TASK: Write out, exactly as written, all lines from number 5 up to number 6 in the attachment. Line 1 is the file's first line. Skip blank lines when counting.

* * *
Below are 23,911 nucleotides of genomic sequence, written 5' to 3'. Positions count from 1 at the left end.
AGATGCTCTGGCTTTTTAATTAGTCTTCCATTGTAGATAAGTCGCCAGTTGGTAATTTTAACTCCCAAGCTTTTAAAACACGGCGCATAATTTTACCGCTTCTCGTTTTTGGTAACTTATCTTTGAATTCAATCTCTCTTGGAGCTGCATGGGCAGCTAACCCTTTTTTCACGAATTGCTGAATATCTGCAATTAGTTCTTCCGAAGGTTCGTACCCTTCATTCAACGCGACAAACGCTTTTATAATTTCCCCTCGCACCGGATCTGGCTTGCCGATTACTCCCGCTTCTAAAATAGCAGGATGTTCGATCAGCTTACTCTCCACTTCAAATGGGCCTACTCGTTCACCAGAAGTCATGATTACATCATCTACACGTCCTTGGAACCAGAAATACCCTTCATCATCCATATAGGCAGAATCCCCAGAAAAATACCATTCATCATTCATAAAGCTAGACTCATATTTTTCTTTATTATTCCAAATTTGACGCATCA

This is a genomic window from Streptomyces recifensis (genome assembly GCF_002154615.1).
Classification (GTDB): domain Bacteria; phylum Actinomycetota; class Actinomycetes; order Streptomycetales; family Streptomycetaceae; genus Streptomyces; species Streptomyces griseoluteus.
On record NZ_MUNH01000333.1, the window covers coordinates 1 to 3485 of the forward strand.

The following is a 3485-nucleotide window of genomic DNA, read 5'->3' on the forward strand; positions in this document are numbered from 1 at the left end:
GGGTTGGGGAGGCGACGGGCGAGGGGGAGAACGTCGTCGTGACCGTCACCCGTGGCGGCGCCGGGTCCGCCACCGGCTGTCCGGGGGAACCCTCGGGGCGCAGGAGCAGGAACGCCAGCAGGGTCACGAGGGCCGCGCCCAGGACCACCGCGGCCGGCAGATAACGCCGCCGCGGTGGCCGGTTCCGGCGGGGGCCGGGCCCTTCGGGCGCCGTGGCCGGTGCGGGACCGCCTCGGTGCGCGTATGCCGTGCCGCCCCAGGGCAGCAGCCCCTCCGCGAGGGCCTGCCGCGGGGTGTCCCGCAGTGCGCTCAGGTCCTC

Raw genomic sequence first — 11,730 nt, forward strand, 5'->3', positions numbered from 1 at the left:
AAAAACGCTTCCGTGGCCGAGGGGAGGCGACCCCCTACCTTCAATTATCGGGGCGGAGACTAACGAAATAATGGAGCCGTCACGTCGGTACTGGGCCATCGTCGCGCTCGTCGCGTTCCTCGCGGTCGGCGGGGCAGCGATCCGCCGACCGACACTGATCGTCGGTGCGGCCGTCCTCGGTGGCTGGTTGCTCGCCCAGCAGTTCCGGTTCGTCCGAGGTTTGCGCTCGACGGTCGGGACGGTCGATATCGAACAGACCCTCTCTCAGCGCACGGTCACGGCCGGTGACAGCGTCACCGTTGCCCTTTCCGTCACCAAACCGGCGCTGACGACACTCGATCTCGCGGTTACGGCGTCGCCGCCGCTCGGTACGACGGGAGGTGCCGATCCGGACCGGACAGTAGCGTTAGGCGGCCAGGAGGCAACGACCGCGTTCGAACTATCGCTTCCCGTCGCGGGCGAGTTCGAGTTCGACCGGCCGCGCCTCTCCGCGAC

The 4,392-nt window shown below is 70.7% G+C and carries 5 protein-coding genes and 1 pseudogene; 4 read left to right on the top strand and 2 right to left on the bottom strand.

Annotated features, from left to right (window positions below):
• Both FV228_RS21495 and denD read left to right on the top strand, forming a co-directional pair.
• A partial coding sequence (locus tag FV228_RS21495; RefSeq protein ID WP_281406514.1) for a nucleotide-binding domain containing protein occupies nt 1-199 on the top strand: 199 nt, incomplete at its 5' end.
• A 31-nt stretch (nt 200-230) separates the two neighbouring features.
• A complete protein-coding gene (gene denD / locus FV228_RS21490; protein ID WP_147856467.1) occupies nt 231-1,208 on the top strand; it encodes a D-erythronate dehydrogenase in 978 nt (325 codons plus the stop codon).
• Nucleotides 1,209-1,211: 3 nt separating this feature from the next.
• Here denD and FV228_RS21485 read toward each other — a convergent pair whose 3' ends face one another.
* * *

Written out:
On record NZ_MUNH01000333.1, the window covers coordinates 1 to 3485 of the forward strand.

The following is a 3485-nucleotide window of genomic DNA, read 5'->3' on the forward strand; positions in this document are numbered from 1 at the left end: